I arrived at the train station to meet Susanna a bit early this morning, so I entertained myself by pretending to read the Swedish version of the Metro and wondering how on earth all of these weird and wonderful words were pronounced. 

Swedish Metro Newspaper

Swedish Metro Newspaper

When Susanna arrived, she sorted us out with a couple of Stockholm cards which proved to me that she actually is a Swede who just happens to speak English with a very English accent and it wasn’t, as I had previously suspected, all an elaborate ruse to make herself sound more interesting. At the very least she appeared to be able to speak Swedish anyway!

I’d gone to the trouble of speaking to a few people at the hostel last night and found out that we should definitely visit the Vasamuseet and the Kaknästornet. So we did.

The Vasa Museum is all about a 17th century ship which sank in 1628. Then some people found it and dug it up from the bottom of whichever sea it sank in and put it in a museum, which is apparently much harder to do than
I just made it sound. For a ship that spent about 300 years underwater, it’s amazingly well preserved and well worth a look:

Vasa Museum, Stockholm

Vasa Museum, Stockholm

After a short break, we walked to the Kaknästornet- a telecommunications tower which makes a little bit of money on the side by letting tourists ride a lift to the top and enjoy spectacular views of Stockholm.

Stockholm is made out of a collection of islands which are connected by bridges. I know this because my map tells me that this is the case, but its not really apparent from walking around the city: each island is in such close proximity to the next, that it feels no different to crossing a river. Looking out from the top of Kaknästornet makes it much more apparent that it really is a group of islands, and it’s not just something they tell tourists to make the city sound more interesting.

 

Beer from the top of Kaknästornet

Beer from the top of Kaknästornet

Its also a very nice spot to have a rest and a sip of Swedish beer after walking all the way there.

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Välkommen Til Svierge*

Posted by Leanne on April 5, 2007

My first impression of Sweden came, as first impressions do, from the moment I stepped off the plane into the airport. In stark contrast to the hustle and bustle of Heathrow, Stockholm Arlanda is the quietest airport I’ve ever been in. I could hear each footstep, and the sound of a suitcase trundling along the wooden floor, but that was it.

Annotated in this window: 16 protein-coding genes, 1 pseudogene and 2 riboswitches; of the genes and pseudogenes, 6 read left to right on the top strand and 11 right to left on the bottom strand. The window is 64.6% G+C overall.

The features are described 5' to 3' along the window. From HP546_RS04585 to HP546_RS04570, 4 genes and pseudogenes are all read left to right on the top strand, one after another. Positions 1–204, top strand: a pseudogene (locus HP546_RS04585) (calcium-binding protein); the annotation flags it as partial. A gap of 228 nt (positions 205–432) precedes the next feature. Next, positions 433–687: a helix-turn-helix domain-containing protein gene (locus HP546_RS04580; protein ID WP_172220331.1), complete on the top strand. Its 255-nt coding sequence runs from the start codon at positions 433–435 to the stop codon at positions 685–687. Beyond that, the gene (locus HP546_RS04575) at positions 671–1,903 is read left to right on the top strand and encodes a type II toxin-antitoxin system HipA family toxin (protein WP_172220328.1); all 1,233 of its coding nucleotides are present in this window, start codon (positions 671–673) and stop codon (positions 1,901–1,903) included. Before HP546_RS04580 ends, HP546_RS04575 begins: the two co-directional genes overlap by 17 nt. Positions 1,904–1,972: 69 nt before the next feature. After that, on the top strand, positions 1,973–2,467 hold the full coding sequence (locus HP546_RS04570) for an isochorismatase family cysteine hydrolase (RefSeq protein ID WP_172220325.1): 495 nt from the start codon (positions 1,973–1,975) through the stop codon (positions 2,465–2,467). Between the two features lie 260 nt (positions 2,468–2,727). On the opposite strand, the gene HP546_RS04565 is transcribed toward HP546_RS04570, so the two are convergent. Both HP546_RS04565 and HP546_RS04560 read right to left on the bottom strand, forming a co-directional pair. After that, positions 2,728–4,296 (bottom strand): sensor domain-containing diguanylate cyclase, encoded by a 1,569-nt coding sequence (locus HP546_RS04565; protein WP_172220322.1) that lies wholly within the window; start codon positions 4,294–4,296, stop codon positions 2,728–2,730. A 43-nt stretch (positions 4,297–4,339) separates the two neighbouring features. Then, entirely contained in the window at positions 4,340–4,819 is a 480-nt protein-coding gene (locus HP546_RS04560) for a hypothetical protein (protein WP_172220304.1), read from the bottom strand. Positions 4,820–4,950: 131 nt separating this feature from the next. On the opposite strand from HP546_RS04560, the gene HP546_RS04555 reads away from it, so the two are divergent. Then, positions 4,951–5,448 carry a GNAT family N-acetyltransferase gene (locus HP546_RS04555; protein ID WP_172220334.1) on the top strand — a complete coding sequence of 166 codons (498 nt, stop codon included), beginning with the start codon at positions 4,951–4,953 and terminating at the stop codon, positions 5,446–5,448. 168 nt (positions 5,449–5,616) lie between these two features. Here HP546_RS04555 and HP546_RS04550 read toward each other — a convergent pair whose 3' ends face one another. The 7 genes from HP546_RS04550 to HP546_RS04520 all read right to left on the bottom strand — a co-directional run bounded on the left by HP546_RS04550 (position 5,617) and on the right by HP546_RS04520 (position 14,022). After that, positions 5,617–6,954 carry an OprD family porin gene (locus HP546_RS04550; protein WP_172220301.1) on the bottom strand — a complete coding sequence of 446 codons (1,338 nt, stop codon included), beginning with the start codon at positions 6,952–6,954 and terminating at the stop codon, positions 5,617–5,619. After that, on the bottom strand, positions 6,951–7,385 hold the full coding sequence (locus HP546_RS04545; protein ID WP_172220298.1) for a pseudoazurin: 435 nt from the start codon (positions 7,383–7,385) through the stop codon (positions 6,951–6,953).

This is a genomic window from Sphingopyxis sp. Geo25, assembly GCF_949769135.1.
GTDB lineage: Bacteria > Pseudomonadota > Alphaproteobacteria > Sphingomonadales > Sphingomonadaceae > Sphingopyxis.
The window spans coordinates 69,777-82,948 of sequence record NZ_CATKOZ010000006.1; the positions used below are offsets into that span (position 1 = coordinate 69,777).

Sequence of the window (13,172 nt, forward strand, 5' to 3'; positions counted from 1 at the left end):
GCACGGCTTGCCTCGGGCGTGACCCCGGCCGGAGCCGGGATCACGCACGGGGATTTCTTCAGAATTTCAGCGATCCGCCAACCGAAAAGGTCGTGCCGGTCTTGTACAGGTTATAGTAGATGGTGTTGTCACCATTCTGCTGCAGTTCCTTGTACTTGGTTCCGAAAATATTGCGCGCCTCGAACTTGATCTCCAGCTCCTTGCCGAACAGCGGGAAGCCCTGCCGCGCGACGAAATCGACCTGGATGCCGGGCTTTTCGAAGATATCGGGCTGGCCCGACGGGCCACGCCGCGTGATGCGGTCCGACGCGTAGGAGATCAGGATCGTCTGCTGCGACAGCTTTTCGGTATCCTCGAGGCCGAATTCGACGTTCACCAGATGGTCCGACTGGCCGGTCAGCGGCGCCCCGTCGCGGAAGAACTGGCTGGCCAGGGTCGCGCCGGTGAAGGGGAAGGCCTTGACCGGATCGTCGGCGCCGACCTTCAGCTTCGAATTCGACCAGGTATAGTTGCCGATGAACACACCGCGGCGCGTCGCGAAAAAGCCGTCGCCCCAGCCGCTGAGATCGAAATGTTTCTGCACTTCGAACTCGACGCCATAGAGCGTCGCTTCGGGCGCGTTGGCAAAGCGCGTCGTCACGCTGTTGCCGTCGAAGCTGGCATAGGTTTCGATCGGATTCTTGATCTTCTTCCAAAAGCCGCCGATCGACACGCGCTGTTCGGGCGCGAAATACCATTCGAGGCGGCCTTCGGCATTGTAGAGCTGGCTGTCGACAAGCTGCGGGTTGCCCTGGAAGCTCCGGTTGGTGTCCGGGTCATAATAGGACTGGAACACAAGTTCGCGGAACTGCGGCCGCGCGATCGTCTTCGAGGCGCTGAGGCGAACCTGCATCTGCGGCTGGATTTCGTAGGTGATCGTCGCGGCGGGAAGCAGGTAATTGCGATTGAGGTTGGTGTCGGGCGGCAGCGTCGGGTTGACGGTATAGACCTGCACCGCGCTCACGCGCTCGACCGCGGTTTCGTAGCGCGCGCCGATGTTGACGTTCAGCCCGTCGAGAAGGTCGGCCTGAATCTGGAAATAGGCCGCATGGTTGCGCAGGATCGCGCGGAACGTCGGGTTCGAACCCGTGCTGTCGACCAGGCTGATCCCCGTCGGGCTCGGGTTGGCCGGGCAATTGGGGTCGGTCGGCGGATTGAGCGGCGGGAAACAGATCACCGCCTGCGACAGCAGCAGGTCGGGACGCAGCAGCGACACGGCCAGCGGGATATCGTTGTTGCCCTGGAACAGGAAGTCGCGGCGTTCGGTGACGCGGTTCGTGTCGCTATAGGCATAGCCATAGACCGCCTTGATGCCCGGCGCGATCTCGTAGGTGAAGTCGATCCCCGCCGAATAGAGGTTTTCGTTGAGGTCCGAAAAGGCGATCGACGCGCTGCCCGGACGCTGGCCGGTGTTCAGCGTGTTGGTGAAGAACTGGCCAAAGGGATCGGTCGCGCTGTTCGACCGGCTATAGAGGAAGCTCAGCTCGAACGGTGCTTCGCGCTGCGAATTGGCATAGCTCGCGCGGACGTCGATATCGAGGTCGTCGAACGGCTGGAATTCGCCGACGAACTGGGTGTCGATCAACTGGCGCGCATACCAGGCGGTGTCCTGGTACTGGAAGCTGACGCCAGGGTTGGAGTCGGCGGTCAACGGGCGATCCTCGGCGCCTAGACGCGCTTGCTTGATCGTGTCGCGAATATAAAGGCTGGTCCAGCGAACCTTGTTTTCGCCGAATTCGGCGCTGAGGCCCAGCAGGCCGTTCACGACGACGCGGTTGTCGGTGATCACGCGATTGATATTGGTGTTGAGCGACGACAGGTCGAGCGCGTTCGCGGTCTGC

Stepping off the train into the city, I noticed as I always seem to in new countries, how wide the streets are which in turn reminded me just how many people we cram into that small country I call home. I was delighted to find that Stockholm is easy to navigate, and didn’t get lost even once on my way to the hostel.

It was strange being back in a hostel environment, especially in one where you have to take your shoes off at the door. Nevertheless, as I sat in amongst the travellers, I began to get that longing: I wanted to be a traveller again. Sitting around listening to the people around me speaking in French, German, Italian, Swedish and English in accents of the Scottish, Canadian, Australian and err English variety embraced exactly what I love about hostels- they bring so many people from so many different cultures together. I felt sad that I wasn’t really one of them. For one night, I was just pretending to be travelling, when in reality, tomorrow I would be staying in a hotel and not really worrying about how much money I was spending.

After checking in, took a short walk into Gamla Stan (the old town) as the sun was setting, just to take in my new surroundings and get my lungs accustomed to the cold crisp air. Already, I liked this place and started to look forward to whatever else the weekend had in store for me. 

 

Gamla Stan

Gamla Stan

Aims for the rest of the weekend:

  • Find Susanna
  • Be tourists in Stockholm
  • Go to Örebro
  • Learn how to pronounce Örebro properly

 

*Welcome to Swedenland